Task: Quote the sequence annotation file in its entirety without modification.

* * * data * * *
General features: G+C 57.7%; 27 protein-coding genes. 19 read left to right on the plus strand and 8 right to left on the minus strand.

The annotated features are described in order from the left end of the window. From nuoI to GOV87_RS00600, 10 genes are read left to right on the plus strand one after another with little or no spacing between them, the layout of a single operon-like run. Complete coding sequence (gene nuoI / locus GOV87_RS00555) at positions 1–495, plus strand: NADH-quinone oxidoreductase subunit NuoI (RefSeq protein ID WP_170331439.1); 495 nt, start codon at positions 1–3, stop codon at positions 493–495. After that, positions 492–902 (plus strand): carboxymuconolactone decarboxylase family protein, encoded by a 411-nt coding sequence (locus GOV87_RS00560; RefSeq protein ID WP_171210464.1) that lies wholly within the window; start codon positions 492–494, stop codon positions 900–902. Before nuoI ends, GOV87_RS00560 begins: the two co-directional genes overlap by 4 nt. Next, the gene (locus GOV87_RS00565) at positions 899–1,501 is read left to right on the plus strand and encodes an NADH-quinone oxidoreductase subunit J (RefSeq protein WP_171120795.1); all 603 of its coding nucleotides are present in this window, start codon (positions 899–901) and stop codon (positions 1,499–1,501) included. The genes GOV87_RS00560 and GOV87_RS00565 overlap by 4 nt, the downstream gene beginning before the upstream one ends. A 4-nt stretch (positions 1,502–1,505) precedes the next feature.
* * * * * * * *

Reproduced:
General features: G+C 57.7%; 27 protein-coding genes. 19 read left to right on the plus strand and 8 right to left on the minus strand.

The annotated features are described in order from the left end of the window. From nuoI to GOV87_RS00600, 10 genes are read left to right on the plus strand one after another with little or no spacing between them, the layout of a single operon-like run. Complete coding sequence (gene nuoI / locus GOV87_RS00555) at positions 1–495, plus strand: NADH-quinone oxidoreductase subunit NuoI (RefSeq protein ID WP_170331439.1); 495 nt, start codon at positions 1–3, stop codon at positions 493–495. After that, positions 492–902 (plus strand): carboxymuconolactone decarboxylase family protein, encoded by a 411-nt coding sequence (locus GOV87_RS00560; RefSeq protein ID WP_171210464.1) that lies wholly within the window; start codon positions 492–494, stop codon positions 900–902. Before nuoI ends, GOV87_RS00560 begins: the two co-directional genes overlap by 4 nt. Next, the gene (locus GOV87_RS00565) at positions 899–1,501 is read left to right on the plus strand and encodes an NADH-quinone oxidoreductase subunit J (RefSeq protein WP_171120795.1); all 603 of its coding nucleotides are present in this window, start codon (positions 899–901) and stop codon (positions 1,499–1,501) included. The genes GOV87_RS00560 and GOV87_RS00565 overlap by 4 nt, the downstream gene beginning before the upstream one ends. A 4-nt stretch (positions 1,502–1,505) precedes the next feature.